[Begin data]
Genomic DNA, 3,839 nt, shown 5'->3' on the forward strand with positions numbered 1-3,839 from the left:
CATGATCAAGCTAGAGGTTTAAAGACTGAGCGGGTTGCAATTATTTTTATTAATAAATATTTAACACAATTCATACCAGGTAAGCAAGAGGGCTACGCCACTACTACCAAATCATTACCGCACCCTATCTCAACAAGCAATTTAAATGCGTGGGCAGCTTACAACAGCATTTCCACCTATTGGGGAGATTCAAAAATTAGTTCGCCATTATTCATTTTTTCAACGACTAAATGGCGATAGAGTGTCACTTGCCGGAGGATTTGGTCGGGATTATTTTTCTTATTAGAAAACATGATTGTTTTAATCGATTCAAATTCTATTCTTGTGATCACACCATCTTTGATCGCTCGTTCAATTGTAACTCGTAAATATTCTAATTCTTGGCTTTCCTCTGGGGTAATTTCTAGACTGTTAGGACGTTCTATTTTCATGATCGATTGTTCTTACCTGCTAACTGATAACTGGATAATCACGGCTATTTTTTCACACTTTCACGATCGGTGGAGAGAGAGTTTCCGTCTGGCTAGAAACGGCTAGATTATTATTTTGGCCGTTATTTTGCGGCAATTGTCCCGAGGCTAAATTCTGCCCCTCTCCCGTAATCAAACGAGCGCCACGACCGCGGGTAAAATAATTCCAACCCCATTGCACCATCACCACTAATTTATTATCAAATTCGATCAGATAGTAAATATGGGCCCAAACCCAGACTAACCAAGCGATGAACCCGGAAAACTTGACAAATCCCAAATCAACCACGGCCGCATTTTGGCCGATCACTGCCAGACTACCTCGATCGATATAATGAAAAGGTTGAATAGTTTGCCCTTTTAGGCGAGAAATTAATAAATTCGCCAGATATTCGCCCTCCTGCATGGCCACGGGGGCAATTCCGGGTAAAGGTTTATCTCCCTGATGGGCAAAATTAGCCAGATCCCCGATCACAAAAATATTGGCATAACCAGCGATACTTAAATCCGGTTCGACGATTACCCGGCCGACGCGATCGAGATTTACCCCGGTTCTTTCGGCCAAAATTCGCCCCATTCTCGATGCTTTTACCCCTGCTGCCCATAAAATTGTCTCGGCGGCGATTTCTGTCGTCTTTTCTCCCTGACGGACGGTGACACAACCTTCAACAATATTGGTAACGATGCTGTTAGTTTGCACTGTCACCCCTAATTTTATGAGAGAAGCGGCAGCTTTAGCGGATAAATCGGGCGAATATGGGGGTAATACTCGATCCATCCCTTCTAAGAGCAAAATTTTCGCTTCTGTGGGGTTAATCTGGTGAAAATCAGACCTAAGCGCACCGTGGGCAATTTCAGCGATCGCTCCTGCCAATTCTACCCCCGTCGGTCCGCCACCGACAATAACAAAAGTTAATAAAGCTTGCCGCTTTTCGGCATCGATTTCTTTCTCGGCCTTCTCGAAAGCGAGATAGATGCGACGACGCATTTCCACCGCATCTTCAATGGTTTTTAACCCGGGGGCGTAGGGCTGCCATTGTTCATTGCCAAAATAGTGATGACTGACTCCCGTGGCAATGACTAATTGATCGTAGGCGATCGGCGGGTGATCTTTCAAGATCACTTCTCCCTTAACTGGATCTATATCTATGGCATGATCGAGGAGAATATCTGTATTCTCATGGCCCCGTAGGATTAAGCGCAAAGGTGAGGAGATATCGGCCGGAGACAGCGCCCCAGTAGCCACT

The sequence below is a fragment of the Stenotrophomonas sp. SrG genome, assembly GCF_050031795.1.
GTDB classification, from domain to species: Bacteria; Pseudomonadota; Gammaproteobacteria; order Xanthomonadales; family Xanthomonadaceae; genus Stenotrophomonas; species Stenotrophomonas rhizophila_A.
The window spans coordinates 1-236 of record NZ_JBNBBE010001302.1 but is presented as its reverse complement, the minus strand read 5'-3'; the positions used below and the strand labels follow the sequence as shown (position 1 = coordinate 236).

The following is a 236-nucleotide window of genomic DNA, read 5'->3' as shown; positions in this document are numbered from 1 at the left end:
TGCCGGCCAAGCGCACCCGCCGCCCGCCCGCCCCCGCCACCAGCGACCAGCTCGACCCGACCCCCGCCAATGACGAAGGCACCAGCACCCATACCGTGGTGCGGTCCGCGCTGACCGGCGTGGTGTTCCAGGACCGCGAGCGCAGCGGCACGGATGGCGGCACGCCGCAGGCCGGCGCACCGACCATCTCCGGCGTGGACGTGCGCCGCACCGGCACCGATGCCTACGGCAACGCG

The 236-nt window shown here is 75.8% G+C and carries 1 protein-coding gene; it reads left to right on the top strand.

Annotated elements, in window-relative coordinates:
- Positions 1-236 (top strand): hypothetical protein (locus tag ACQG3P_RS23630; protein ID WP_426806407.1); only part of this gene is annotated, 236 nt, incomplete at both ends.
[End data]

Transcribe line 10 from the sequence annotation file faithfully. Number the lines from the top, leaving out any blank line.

- Positions 1-236 (top strand): hypothetical protein (locus tag ACQG3P_RS23630; protein ID WP_426806407.1); only part of this gene is annotated, 236 nt, incomplete at both ends.